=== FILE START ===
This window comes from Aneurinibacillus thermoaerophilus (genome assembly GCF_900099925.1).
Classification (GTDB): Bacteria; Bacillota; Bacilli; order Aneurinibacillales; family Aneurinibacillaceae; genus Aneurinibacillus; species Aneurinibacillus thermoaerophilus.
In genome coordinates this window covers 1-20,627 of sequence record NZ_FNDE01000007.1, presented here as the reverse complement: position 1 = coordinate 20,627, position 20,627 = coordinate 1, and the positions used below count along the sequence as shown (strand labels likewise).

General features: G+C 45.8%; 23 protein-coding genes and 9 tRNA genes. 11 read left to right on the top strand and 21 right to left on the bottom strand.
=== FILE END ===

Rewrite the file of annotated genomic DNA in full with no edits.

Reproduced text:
This window comes from Aneurinibacillus thermoaerophilus (genome assembly GCF_900099925.1).
Classification (GTDB): Bacteria; Bacillota; Bacilli; order Aneurinibacillales; family Aneurinibacillaceae; genus Aneurinibacillus; species Aneurinibacillus thermoaerophilus.
In genome coordinates this window covers 1-20,627 of sequence record NZ_FNDE01000007.1, presented here as the reverse complement: position 1 = coordinate 20,627, position 20,627 = coordinate 1, and the positions used below count along the sequence as shown (strand labels likewise).

General features: G+C 45.8%; 23 protein-coding genes and 9 tRNA genes. 11 read left to right on the top strand and 21 right to left on the bottom strand.